We had just enjoyed three days touring through Kakadu National Park. In that short time we had managed to experience just a few of the highlights of this magnificent part of the Northern Territory’s Top End, including several spectacular billabongs, incredibly majestic waterfalls, cool and refreshing natural plunge pools, a vast array of wildlife and a taste of the area’s living Aboriginal culture.

Most of the roads in this 20,000km national park are gravel, and there are plenty of 4WD only tracks, so you need a decent rig to visit places such as Jim Jim Falls, Twin Falls, and Gunlom. Fortunately, we were well equipped, touring in ARB Darwin’s brand new Isuzu D-MAX and trusty Toyota HiLux, so we had no problems accessing these impressive sites. Our party consisted of six people: Sara Jentsch (Tourism NT), Kim and Geoff Dawes (who had joined us on our previous NT trip to the Red Centre), Chris Humphries (a local Darwin copper), Michael Ellem (Offroad Images) and yours truly.

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Our time in Kakadu was up and we were now heading west towards the second part of our Top End adventure in Litchfield National Park. First, we needed to freshen up, so we made our way along the Kakadu Highway to Pine Creek, where we could refuel the vehicles, recharge the camera batteries, have a shower and grab a bite to eat. All of these objectives were achieved at the comfortable and welcoming Lazy Lizard Caravan Park, Tavern and Info Centre.

After 2 pm and a decidedly leisurely lunch befitting the Lazy Lizard Tavern’s name, we mounted up and headed north. Up the Stuart Highway for 50kms or so, then turned left at Dorat Road, and left again onto Daly River Road, for the last few kilometres, to the start of the Reynolds River 4WD Track, at the southern entrance to Litchfield NP.

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There’s less than 200km of blacktop between Kakadu and Litchfield, but we were glad to once again turn onto the gravel. We dropped tyre pressure to around 28psi and started up the track that would lead us to our next campsite at Surprise Creek Falls.

Only open in the dry season, the Reynolds River 4WD Track is so named as it follows the Reynolds River, and from the southern end, it crosses the river at a dry weather ford about 8km in. There are quite a few tracks in sections as people are forced to make new ones to avoid boggy, wet stretches, but it was anything but wet when we were here. In fact, Geoff, Kim and Chris had to hold back quite a distance in the HiLux to avoid the dust being generated by the D-MAX, in which Michael, Sara and I were happily motoring along in the fresh air. As well as sandy sections there are quite a few stretches of bulldust, so it pays to have a snorkel fitted, not just for the water crossings but also to keep your air filter relatively clean.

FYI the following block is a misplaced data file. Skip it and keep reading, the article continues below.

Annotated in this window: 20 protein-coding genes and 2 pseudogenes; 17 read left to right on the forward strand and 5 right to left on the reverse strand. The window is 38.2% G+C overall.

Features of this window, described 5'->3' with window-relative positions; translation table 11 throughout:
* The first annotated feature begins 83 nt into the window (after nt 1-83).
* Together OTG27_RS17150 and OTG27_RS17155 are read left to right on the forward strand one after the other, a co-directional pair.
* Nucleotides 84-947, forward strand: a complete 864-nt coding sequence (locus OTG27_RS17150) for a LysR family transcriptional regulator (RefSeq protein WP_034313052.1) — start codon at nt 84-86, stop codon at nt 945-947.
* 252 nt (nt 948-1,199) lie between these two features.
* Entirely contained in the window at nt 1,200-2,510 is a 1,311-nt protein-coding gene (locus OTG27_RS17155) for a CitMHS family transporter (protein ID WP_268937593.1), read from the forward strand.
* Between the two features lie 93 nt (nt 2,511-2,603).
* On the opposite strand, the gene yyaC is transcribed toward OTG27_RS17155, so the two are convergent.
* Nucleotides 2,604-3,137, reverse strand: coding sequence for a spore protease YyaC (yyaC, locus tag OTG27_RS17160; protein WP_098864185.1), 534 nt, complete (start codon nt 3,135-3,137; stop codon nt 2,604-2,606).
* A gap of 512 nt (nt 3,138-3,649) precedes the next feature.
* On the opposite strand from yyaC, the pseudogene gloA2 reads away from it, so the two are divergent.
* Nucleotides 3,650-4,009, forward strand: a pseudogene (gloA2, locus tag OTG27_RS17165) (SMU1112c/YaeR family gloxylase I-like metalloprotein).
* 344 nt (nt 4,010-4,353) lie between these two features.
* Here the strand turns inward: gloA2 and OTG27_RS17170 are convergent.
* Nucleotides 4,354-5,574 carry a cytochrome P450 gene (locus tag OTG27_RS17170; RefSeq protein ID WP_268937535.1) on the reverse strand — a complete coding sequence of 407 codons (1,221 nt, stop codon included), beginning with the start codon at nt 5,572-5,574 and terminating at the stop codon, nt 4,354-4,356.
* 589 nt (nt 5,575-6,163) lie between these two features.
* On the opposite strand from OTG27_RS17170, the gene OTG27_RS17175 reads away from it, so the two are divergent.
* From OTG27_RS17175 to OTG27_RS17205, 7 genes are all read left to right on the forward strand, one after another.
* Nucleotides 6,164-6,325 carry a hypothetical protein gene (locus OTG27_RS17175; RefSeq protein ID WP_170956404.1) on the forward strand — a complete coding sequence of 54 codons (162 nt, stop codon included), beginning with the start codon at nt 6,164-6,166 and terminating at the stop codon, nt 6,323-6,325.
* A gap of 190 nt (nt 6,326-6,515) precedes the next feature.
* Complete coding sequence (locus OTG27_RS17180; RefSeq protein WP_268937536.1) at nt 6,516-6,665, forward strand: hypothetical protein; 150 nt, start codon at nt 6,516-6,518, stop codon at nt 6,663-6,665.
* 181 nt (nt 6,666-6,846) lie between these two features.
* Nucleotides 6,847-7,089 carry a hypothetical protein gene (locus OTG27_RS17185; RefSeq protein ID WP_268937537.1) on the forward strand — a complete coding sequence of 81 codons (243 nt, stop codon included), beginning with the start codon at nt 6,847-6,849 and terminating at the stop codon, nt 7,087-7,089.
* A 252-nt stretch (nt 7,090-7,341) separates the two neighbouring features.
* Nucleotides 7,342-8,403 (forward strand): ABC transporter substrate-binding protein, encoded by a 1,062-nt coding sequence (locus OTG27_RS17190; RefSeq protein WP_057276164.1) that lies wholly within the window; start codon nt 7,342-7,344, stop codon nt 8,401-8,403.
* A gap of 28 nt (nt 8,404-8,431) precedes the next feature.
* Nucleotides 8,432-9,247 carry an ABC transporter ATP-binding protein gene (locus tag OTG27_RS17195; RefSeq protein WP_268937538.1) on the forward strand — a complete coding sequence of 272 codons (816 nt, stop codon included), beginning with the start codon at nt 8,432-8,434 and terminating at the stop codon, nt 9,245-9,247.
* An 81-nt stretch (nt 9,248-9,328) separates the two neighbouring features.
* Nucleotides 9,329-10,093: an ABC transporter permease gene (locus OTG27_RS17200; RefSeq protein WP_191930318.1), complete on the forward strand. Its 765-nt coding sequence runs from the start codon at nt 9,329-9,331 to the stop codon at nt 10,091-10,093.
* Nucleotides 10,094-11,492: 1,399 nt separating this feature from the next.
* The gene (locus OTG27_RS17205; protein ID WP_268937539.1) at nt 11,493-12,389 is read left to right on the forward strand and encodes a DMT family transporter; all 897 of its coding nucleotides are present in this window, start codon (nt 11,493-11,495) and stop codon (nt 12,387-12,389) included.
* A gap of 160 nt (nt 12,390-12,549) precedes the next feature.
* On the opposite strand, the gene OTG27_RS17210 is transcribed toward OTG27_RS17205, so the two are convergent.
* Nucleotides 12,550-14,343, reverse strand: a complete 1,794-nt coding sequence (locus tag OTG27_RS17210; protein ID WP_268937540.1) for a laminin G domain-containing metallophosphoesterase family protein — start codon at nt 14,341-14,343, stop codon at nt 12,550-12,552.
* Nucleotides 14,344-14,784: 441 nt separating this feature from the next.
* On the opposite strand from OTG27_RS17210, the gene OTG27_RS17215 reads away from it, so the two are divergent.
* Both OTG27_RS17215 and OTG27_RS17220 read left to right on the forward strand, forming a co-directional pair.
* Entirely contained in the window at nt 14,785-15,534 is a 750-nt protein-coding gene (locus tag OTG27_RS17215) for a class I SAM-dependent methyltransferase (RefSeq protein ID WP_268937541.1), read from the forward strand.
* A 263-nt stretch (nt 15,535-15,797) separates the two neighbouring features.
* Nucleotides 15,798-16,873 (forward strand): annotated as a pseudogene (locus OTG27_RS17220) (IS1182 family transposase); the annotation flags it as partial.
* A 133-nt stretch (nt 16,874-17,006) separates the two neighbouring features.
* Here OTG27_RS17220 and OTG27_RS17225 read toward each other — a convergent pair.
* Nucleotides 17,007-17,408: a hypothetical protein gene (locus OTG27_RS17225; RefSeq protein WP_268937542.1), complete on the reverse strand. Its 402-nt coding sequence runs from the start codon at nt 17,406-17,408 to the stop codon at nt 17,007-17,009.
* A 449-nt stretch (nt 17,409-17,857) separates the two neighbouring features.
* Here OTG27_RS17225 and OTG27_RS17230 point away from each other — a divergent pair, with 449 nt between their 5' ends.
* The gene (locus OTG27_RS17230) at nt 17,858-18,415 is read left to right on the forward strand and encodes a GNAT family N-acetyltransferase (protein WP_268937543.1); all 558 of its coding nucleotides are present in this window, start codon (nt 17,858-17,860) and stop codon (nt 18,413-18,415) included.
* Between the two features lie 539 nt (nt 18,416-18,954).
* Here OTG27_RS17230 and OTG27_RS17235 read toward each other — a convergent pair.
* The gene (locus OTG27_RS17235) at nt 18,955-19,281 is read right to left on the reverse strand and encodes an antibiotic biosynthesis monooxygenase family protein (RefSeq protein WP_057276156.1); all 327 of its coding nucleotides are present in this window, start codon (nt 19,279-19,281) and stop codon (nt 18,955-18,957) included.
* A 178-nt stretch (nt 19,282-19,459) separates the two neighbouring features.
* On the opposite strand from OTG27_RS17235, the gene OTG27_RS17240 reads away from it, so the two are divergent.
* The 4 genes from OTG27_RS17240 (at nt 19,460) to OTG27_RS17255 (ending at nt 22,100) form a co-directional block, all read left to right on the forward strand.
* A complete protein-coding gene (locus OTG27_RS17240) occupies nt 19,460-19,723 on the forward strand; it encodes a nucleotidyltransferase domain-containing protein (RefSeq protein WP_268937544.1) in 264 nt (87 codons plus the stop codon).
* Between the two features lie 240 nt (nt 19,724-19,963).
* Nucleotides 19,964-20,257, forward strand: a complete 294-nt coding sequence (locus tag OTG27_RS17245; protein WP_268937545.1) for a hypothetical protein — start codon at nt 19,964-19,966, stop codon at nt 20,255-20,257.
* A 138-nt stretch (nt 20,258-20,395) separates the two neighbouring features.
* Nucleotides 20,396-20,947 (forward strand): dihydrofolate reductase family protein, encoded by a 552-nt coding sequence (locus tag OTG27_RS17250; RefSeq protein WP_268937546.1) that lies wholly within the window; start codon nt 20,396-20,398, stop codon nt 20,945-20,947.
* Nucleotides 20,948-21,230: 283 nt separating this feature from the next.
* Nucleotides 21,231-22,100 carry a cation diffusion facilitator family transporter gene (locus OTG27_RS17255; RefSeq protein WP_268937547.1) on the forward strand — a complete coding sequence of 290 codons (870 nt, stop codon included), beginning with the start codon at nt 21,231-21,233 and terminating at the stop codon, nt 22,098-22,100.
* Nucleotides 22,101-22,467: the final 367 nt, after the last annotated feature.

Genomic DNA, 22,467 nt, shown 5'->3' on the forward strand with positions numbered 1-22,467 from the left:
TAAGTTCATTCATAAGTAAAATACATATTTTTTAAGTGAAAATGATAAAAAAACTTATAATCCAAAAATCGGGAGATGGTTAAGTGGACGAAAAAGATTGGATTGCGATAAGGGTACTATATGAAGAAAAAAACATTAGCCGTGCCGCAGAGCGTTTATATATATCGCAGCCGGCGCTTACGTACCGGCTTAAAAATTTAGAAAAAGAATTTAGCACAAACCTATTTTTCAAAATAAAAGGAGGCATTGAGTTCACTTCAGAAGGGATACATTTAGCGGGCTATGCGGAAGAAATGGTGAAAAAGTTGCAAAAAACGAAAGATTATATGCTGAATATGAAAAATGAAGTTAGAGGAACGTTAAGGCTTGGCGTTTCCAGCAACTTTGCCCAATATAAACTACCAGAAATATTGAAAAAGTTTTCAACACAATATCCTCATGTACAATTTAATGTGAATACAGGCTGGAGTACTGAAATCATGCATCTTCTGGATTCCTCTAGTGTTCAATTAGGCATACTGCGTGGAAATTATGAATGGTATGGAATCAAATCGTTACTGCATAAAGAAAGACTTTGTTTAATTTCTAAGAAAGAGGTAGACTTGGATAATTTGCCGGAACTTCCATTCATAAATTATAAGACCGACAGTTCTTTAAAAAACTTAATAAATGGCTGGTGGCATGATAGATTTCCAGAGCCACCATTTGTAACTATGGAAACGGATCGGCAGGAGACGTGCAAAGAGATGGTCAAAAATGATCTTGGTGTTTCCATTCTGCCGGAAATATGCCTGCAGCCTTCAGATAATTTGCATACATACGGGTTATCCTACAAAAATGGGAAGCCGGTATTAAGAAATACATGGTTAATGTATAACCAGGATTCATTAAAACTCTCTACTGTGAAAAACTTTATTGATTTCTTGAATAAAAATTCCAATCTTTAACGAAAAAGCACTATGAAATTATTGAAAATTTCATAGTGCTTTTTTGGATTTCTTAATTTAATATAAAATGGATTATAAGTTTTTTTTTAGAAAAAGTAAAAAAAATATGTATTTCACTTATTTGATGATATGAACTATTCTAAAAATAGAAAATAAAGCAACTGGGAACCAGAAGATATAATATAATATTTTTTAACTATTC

After the ford across the river, we stopped to photograph a small billabong to the left of the track called Queen Mary Lagoon, and not long after, we drove across Prousts Crossing and arrived at the Surprise Creek Falls campsite. It was now quite late in the afternoon so we found an appropriate spot away from the few other campers, rolled out our swags and got the fire going. Facilities are basic (fire pits, tables and toilets) but the campsite is usually uncrowded; there were only three groups the night we were there. And the surprise? Well, it’s only a 300m walk to a series of rock holes that are linked by small waterfalls, and Surprise Creek Falls is one of only a few designated swimming areas in Litchfield NP.

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A young German backpacker, who was travelling with his girlfriend in an old Ford Maverick, wandered over to our camp for a chat that night. He complained about the “waves” (corrugations) and “speed humps” along the track so we suggested he lower his tyre pressure. He was a nice fellow but seemed more intent on talking than listening, so we weren’t sure if he heeded our advice.

The following morning we packed up camp early and got underway before breakfast. There was a heavy mist and the magnetic termite mounds not far from the exit of the campground looked like tombstones in an eerie cemetery, and Michael was keen to photograph the scene. When he’d finished we continued on our northern path and the rising sun soon burnt off the mist to reveal another spectacular blue sky day.